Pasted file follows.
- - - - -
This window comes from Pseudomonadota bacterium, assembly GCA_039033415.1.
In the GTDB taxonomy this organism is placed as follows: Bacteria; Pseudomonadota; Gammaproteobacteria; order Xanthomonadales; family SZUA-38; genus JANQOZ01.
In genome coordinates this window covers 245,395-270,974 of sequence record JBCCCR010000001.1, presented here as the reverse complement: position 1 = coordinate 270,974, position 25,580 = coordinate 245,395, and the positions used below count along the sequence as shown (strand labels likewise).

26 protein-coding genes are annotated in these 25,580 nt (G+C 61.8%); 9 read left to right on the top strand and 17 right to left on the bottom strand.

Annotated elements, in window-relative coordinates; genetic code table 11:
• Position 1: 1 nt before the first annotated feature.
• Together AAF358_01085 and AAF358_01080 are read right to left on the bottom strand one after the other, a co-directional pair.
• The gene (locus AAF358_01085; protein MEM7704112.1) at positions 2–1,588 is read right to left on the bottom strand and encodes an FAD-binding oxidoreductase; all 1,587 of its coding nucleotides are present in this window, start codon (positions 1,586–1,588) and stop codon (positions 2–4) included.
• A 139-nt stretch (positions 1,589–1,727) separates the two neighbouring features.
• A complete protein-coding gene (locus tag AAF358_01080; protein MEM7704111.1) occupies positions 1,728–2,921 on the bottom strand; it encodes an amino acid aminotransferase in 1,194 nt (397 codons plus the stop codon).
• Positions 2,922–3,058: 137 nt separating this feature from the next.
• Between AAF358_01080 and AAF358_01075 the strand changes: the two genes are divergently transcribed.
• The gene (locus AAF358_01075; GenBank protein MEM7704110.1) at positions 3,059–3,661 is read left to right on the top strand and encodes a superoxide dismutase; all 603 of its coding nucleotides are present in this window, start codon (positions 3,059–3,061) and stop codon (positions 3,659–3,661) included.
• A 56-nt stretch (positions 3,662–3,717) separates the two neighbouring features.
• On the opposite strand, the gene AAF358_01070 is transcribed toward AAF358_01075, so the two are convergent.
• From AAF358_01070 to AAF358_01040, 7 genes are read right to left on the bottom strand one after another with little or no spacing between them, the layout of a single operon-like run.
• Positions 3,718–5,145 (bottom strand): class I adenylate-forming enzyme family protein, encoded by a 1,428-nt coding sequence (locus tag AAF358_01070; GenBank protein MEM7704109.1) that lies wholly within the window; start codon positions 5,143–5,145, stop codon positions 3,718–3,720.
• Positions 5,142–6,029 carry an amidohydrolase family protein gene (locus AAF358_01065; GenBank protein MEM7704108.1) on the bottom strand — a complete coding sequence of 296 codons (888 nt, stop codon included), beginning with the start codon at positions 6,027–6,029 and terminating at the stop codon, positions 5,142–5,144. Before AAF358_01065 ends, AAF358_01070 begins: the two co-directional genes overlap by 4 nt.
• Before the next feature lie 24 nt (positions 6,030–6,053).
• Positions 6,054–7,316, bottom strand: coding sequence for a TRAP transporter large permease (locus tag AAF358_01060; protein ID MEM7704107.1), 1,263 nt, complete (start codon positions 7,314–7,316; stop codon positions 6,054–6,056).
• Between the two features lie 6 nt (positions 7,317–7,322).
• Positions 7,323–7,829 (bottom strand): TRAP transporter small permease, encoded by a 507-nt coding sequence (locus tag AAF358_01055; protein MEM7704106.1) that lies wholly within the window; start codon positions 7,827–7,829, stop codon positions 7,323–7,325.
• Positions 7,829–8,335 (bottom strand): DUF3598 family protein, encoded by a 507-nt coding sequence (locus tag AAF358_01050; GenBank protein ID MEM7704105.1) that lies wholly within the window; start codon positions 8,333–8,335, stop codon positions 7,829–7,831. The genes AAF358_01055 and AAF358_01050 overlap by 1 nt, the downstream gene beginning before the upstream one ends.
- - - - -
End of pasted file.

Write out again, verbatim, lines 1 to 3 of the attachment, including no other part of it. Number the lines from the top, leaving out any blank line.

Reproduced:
This window comes from Pseudomonadota bacterium, assembly GCA_039033415.1.
In the GTDB taxonomy this organism is placed as follows: Bacteria; Pseudomonadota; Gammaproteobacteria; order Xanthomonadales; family SZUA-38; genus JANQOZ01.
In genome coordinates this window covers 245,395-270,974 of sequence record JBCCCR010000001.1, presented here as the reverse complement: position 1 = coordinate 270,974, position 25,580 = coordinate 245,395, and the positions used below count along the sequence as shown (strand labels likewise).